J. MarkhamJoshua J. Markham is a member at McBrayer, McGinnis, Leslie & Kirkland, PLLC in the Lexington, KY office. Mr. Markham practices in virtually every aspect of real estate law, including title examination, title insurance, clearing title issues, deeds, settlement statements, preparation of loan documentation, contract negotiation and preparation, lease negotiation and preparation, and any and all other needs related to residential and commercial real estate matters. He can be reached at jmarkham@mmlk.com or (859) 231-8780, ext. 149.

This article is intended as a summary of federal and state law and does not constitute legal advice.

Commercial Real Estate Sales: Initial Considerations in the Purchase of Commercial Real Estate

The decision to purchase, lease, or sell commercial real estate is fraught with multiple challenges for both buyers and sellers. This series of posts will provide a basic understanding of the various aspects of transactions involving commercial real estate. This post will focus on initial considerations for buyers in purchasing commercial real estate.

Buy v. Lease

Real Estate CrisisThe first step in making a decision to acquire commercial real estate is to decide whether buying the property or leasing the property is more beneficial. Both transactions come with various risks and rewards, and both require a thorough understanding of the buyer’s needs, expectations and financial picture. Buying has drawbacks in that it tends to lock up liquidity, may compromise cash flows and ultimately subjects the buyer to the whim of various market forces. At the same time, buying has advantages over leasing if the buyer wants control of the property, wants specific tax benefits, or if land values are appreciating and property would be a suitable investment. Those who wish to forego maintenance issues, stay mobile and keep initial cash flow strong might consider a lease to be more beneficial. A way to make a determination in this area is to conduct a study of future net cash flows as a result of taking either option. Proper economic planning is essential to this determination.

Assembling the Team

A team of various experts is crucial to your decision to lease or purchase commercial real estate to ensure a smooth and beneficial transaction that best protects the buyer’s interests. These professionals operate in conjunction with each other to effectuate the transaction: a commercial realtor will work to identify potential properties; a lawyer will assist in determining whether legally the property is suited for the buyer’s intended use, as well as negotiate the sale and draft necessary documents; an accountant will analyze expenses and provide necessary financial guidance; and a mortgage broker will help secure financing.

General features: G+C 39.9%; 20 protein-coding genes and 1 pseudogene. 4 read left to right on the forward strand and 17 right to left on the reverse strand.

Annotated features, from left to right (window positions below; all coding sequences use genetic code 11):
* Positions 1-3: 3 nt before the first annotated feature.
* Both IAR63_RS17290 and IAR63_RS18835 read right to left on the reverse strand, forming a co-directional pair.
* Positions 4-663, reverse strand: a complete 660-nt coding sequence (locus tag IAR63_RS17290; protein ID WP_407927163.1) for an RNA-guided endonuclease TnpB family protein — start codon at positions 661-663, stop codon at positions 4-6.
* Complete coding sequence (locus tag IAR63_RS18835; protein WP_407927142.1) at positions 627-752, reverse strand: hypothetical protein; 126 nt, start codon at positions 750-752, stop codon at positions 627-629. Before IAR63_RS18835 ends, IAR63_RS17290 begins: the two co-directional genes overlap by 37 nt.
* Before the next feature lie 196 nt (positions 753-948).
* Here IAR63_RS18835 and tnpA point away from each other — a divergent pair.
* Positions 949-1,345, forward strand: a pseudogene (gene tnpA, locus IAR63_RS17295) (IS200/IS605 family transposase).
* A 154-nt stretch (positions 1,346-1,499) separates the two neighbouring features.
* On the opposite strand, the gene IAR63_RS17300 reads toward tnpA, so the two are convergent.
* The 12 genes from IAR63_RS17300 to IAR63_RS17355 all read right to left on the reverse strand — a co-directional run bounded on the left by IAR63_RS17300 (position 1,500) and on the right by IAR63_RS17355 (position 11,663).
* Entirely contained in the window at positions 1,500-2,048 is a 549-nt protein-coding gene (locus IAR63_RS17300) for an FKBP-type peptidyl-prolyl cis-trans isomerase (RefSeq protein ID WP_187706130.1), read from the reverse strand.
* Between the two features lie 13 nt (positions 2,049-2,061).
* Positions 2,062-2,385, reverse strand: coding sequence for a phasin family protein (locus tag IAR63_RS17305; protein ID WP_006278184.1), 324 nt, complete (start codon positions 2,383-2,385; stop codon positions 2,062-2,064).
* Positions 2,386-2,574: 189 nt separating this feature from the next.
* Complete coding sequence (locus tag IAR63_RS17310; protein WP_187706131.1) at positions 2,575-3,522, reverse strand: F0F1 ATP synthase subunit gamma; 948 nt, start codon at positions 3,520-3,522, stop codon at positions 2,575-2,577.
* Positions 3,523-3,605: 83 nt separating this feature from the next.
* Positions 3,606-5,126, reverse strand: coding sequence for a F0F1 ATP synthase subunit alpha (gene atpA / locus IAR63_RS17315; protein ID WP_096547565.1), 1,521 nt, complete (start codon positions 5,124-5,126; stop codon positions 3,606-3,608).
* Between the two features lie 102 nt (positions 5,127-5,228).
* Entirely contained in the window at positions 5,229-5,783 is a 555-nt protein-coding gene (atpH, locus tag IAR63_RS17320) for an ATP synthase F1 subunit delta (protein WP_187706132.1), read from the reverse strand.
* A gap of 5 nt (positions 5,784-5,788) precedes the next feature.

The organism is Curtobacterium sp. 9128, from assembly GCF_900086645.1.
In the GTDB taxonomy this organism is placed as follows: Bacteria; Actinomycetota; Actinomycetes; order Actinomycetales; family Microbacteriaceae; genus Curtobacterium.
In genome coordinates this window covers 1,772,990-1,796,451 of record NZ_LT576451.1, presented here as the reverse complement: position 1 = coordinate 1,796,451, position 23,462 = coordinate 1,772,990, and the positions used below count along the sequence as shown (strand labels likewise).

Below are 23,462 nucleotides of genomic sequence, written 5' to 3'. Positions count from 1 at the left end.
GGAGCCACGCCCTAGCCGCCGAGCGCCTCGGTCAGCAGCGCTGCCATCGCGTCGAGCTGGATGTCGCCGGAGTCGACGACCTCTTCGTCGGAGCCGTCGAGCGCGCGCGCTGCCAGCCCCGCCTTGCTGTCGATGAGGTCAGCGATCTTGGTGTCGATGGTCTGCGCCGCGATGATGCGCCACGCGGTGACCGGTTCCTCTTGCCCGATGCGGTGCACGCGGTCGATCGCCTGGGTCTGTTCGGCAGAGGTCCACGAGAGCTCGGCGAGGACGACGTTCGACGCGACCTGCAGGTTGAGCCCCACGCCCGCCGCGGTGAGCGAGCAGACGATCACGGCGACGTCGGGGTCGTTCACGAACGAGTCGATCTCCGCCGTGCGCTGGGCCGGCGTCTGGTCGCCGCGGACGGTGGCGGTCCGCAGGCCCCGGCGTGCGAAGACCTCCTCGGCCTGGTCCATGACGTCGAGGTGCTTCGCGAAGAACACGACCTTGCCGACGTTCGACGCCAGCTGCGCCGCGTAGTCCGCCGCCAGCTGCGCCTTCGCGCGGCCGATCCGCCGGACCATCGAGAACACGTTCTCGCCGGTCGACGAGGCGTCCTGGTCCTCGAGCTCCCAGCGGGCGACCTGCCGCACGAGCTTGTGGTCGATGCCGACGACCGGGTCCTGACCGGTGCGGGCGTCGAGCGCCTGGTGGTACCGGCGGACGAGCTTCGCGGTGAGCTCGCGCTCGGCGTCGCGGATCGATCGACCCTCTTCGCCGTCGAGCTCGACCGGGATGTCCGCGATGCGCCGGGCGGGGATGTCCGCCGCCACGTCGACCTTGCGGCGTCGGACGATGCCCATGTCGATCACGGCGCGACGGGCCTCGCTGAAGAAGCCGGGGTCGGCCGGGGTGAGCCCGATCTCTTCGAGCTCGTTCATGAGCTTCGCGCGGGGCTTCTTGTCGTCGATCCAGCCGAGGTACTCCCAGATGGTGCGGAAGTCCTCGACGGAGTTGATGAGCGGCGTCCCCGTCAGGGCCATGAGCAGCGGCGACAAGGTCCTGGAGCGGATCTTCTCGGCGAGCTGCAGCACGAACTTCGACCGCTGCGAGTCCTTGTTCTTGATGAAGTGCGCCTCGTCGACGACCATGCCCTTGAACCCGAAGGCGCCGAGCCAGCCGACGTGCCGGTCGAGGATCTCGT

It is especially important to consider what research needs to be done before a contract itself is actually drafted. Namely, it is essential to investigate or work with an attorney to investigate aspects of the property such as zoning, permissible uses, and existing restrictions, and then negotiate or draft a contract accordingly to make sure that the buyer gets or can get exactly what she or he wants and needs from the lease or the sale. An attorney will consider these existing factors to evaluate the short term and long term benefits and effects of a contract to lease or purchase to make sure the buyer is protected before he or she signs on the dotted line. Bringing an attorney in on the process earlier rather than later helps to ensure the buyer can maximize the benefits he or she will receive from the lease or purchase of their commercial property.

Start Shopping

There is plenty of work to be done in the actual consideration of specific properties for purchase. Thorough investigation and consideration of each potential site is key. Purchasers should visit multiple properties of varying types and create an ongoing list of the various pros and cons of each. The first consideration of any property is the old adage about the three most important aspects of real estate being “location, location, location.” Further, keep in mind the considerations mentioned above while you embark on your search and be sure to contact the attorneys at McBrayer when you need someone on your team.

Be sure to come back for the next post as this series continues to explore the elements of a commercial real estate sale.

BMacGregorBrittany MacGregor is an associate attorney practicing in the Lexington office of McBrayer, McGinnis, Leslie & Kirkland, PLLC. She is a graduate of Transylvania University and the University of Kentucky College of Law. Ms. MacGregor’s practice focuses on real estate law, including title examination, title insurance, clearing title issues, deeds, settlement statements, preparation of loan documentation, contract negotiation and preparation, and lease negotiation and preparation. She may be reached at bmacgregor@mmlk.com or at (859) 231-8780.

This article is intended as a summary of federal and state law activities and does not constitute legal advice.